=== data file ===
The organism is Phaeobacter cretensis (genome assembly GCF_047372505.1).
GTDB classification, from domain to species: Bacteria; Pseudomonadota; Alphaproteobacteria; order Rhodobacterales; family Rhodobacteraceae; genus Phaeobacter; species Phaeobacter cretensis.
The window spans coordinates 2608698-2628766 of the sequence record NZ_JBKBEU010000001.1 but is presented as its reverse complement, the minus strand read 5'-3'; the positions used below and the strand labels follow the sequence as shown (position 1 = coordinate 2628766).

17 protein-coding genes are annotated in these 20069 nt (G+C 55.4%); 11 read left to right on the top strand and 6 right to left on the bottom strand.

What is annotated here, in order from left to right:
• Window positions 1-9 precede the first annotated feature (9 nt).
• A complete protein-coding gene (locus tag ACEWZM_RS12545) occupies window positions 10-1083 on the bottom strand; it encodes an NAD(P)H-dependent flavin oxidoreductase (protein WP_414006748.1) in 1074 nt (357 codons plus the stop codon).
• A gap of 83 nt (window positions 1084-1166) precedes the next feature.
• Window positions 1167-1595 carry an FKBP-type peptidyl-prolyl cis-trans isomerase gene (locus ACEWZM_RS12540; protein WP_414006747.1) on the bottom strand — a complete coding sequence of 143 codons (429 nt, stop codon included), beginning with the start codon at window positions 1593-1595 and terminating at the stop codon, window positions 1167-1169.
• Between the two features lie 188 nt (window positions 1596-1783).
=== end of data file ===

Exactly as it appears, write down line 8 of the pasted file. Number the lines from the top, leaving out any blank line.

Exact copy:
• A gap of 83 nt (window positions 1084-1166) precedes the next feature.